The Philadelphia Flower Show will make history in 2021 with the first show in its 193 years to be held outdoors.
The show’s theme is Habitat: Nature’s Masterpiece, and the Moorestown Garden Club will participate in the showcase at Franklin Delano Roosevelt Park (FDR Park) in South Philadelphia. The outdoor setting is a result of COVID.
While the event will run from June 5 through 13, club members Gina Zegel and D’Arcy DiSpirito have already met an April 14 deadline for submitting their design plan. The club is entered in the Best Outdoor Container & Window Garden Display (using living plants) category.
The garden club typically participates in the flower show every other year, having last entered in 2019 with a larger exhibit. Members try to enter a new category each time, and this year, they chose a smaller showcase.
As part of the window display category, contestants must design a sill installation no larger than 60 inches wide, 48 inches high and 18 inches deep. They cannot use cut flowers and the design must be viewable from both angles of the window (looking in and out).
The category requires participants to base their design on a conservationist, either past or present. Using an assembly of 10 or more plants, the display must be inspired as well by an environmentalist or naturalist, with a windowsill that is trapezoidal in shape using only rooted plants.
On a rainy late May afternoon, Zegel and DiSpirito, who volunteered to chair the club’s flower-show submission this year, were on their way to scout out plants for their installation. The pair chose the 26th president of the United States, Theodore Roosevelt, as their conservationist, because he started the nation’s conservation program in 1903 with the establishment of Pelican Island in Florida as the first federal bird reservation.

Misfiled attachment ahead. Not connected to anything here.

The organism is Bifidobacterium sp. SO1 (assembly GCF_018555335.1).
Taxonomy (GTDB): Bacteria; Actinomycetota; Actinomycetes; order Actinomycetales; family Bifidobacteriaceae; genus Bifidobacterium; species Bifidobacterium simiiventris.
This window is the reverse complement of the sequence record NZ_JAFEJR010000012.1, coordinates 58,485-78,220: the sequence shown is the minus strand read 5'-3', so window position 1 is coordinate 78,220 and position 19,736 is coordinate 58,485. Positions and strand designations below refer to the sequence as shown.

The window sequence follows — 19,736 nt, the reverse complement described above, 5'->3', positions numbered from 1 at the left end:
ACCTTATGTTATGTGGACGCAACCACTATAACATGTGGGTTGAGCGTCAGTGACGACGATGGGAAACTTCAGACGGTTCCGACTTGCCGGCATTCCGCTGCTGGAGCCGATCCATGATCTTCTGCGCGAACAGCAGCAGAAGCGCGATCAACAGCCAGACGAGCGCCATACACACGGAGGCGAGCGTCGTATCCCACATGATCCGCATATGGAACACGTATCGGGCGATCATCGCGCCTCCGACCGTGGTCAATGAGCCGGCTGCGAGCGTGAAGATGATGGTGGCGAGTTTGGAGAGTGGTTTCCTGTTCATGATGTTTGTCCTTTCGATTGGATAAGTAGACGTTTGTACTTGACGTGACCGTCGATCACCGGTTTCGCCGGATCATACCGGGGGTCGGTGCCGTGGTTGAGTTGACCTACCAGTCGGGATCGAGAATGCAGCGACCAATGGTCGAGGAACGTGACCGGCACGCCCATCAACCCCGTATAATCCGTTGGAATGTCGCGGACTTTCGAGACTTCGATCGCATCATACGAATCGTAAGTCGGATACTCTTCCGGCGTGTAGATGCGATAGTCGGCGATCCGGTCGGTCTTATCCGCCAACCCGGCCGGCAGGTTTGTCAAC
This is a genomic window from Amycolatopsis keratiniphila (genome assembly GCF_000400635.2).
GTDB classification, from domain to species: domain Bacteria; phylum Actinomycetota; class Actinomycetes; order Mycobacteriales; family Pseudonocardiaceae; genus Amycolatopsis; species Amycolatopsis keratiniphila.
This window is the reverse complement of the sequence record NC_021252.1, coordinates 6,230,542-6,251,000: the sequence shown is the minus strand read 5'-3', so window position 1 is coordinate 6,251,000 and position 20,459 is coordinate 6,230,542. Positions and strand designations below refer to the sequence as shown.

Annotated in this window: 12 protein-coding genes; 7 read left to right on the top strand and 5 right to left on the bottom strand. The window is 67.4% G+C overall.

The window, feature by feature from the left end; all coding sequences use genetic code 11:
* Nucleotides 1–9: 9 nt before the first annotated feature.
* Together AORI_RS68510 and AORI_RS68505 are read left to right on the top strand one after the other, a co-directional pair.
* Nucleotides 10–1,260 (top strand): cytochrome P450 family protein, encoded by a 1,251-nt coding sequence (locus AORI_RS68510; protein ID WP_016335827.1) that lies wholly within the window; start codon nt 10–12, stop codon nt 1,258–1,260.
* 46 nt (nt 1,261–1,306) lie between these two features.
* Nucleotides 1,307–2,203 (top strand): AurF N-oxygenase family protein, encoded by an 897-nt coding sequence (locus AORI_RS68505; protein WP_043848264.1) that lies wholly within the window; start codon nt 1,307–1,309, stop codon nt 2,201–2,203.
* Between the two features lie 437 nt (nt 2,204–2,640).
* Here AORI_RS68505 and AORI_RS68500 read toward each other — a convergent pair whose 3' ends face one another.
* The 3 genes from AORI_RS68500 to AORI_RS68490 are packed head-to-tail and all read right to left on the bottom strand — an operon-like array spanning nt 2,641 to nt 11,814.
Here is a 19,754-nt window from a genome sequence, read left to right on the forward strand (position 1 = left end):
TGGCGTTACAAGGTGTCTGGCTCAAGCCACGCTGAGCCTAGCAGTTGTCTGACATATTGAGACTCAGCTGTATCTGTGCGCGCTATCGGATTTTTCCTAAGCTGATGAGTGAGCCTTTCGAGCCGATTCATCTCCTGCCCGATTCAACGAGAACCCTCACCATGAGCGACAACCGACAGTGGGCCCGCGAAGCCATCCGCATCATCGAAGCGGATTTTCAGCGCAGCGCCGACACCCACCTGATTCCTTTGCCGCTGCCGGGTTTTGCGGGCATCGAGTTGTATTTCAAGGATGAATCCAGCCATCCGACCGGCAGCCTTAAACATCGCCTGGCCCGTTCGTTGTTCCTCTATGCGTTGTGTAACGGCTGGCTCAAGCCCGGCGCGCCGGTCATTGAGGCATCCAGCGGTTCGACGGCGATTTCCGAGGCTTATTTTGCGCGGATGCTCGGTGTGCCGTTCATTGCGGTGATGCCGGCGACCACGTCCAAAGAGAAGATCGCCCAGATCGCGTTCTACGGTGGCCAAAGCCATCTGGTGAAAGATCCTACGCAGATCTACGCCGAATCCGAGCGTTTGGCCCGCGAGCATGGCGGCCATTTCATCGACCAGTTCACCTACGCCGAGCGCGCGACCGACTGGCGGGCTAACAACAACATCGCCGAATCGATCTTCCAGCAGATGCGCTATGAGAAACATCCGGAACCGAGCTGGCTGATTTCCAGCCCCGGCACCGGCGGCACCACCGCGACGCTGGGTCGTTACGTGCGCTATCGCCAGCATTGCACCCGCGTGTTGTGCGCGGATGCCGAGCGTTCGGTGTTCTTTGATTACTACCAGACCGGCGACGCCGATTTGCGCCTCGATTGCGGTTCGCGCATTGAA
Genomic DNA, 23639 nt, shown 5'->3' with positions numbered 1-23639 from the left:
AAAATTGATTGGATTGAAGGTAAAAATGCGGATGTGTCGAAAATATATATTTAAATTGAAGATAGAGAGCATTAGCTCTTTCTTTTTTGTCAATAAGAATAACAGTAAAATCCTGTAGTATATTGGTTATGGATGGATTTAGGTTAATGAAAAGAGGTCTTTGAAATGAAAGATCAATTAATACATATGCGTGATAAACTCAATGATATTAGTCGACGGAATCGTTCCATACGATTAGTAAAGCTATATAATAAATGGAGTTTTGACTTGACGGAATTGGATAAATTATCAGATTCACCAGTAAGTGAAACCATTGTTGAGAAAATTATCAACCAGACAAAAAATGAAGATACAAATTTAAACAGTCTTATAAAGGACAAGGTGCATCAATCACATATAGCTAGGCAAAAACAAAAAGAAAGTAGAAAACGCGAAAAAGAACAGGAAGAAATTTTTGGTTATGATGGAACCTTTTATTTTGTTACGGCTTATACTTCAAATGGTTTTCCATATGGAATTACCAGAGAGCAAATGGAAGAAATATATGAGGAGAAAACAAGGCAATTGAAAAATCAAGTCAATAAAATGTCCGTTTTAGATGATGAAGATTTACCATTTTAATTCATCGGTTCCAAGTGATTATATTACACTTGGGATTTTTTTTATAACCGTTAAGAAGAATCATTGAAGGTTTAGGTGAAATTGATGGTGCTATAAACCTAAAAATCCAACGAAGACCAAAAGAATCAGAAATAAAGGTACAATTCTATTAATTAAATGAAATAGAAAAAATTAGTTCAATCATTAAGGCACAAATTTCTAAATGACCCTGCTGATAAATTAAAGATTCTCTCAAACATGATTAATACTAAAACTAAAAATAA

DiSpirito said Roosevelt didn’t like that birds were being poached for their feathers to make ladies hats, and it was with that in mind the two women titled their submission Birds of a Feather.
Zegel said in early May, the pair will set up an artificial windowsill in either her garage or DiSpirito’s basement to make sure their measurements are correct and that the plants they’ve chosen will bring their vision to life.
While this year marks the first time the flower show will be outside, DiSpirito said she doesn’t anticipate that will affect their game plan much. Their category will be staged under a tent, so while they’ll have to account for the lack of air conditioning (the show is typically held at the Pennsylvania Convention Center), the display will largely be shielded from the elements.
The garden club typically enters in one year, then holds a garden walk fundraiser during the next to raise money for their entry and other member projects.
But given the pandemic, the club did not host a garden walk in the spring of 2020. Instead, Zegel said it received a donation from a club member’s family to finance this year’s entry.
“We were very fortunate,” she added.
The club was required to submit its “intent,” or a description of its display, in 50 words or less. Its work will be judged on how well the story is told; how healthy the club’s plants are; the design elements; and the educational format, including proper identification and labeling of plants.
While the club is eager to score well, members also enter with their own criteria in mind.
“The goal is to always make something that is crowd pleasing, entertaining — a wow kind of exhibit,” DiSpirito noted.
Due to COVID, flower show tickets will be timed and entry is limited. To learn more about the event, visit PHSonline.org/the-flower-show.